“Humdi Lila, Allah, Jehovah, Yahweh, Dios, Ma’at, Jah, Rastafara, Fire, Dance, Sex, Music, Hip Hop…”
This morning’s song battled for another in my head, but they’re from the same album. This particular songs music took over in my dreams and colored it with pretty red sashes and gold trims and decorative gold jewelery dangling from foreheads and waistlines. It’s a very calming and motivating song all at once. Her lyrics are wonky… but if you really try to see where she’s coming from – they’re not all weird. The words go on to explain how Hip Hop is bigger than religion and I feel where Erykah’s coming from. Reminding all that I’m not a huge proponent of RELIGION per se. But I’ll support a strong spiritual link and engagement with your maker (whatever you call him / her / it). To those that were there from the very beginning – or for those whose perspective on life was altered as a result, Hip Hop gave them something new to believe in and was definitely a force to be reckoned with. Yes. I said “was”. I’m one of THOSE types. There isn’t too much more insight I can give into the song beyond encouraging folks to listen.
This song does call to mind another mingling of ideologies to blend them for musical (social) purposes. I’ll forewarn — hearing this song AFTER knowing Coolio’s Gangsta Paradise is difficult at first… but only at first. Once you get a taste of the original, you’re hooked and the gangter’s nirvana becomes a distant faded memory. Stevie began in the homeland with the constant gourd shaker then took essential classical strings and married them to the conga drum and laid it all on a bed of hare krishna chants and bells clanging in conjunction with the shaker and all the while a gospel choir sings “We Shall Over Come” — and beyond all that, his words call out the injustices people wield onto one another. You really? don’t get artists who take THAT MUCH TIME to get one point across. Stevie got you at many angles – subconsciously if you’re one of those types that only listens to the music and not the words and right up front with the wording. After peeling back the layers and listening to how he brought it all together, Stevie solidified his position as one of my top 3 favorite artists of all time.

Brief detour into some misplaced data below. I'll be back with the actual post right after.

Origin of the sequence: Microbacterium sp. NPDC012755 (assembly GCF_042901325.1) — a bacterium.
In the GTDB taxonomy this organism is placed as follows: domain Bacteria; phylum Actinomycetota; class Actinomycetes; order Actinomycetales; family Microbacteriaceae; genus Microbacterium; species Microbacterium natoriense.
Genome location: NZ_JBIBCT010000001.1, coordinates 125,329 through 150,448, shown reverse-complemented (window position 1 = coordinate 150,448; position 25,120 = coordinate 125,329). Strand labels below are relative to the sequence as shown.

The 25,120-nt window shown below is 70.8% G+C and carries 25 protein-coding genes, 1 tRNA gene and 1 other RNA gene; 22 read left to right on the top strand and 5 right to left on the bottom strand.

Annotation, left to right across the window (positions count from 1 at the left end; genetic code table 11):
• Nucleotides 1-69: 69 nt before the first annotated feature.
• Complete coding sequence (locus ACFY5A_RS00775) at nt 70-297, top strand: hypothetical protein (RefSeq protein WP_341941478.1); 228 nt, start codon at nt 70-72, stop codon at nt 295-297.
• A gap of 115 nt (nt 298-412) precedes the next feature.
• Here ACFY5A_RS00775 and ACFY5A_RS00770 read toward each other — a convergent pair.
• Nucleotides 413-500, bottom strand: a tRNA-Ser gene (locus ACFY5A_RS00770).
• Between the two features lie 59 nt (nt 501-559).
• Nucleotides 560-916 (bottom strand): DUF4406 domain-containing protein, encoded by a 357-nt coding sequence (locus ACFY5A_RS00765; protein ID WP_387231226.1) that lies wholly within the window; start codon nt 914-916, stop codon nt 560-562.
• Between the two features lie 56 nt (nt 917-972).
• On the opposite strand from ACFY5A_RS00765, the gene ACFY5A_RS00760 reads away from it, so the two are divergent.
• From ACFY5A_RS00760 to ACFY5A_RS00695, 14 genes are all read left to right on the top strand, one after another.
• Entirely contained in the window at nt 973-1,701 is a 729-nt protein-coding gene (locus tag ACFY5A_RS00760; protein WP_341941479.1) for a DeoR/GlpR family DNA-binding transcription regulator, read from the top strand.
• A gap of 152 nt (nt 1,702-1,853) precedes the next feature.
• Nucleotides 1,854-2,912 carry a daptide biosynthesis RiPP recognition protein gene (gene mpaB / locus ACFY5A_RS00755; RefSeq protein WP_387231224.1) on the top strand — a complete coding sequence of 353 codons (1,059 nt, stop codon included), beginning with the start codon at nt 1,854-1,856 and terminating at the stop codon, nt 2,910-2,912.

Finally the song I mentioned earlier that was jocking for position in my head with Erykah’s Healer was off the same New Amerykah album. Makes sense that they were coupled together because it’s the immediate next song. It’s called “Me”. Very deeply insightful song for her. Not overly adventurous musically – but she opens up her heart and pours out her feelings about growing older, her body changing, raising children from different fathers, being in the public eye. And to those who may find her “strange” they get a glimpse of her being quiet normal and introspective.
I guess we can look for the Healer anywhere we want. But it’s always something we end up finding in ourselves. Good to know that you never have to go too far…
— afterword… I published this post and looked at the date. 9/9/09. And read that “Baha’ism: A religion founded by “Baha’ U’llah” (“Mirza Husayn Ali”) in 1863 in Iran, with the desire “to unite mankind into one religion kingdom” and for them – “Number 9?, is their symbol of unity and stands for the 9 manifestations of God to Moses, Buddha, Zoroaster, Confucius, Jesus Christ, Muhammad, Hare Krishna, Bab, and Baha’… Bab was the precursor of Baha’, like another John the Baptist. Their temples have 9 sides, 9 pillars, 9 gates, 9 fountains.”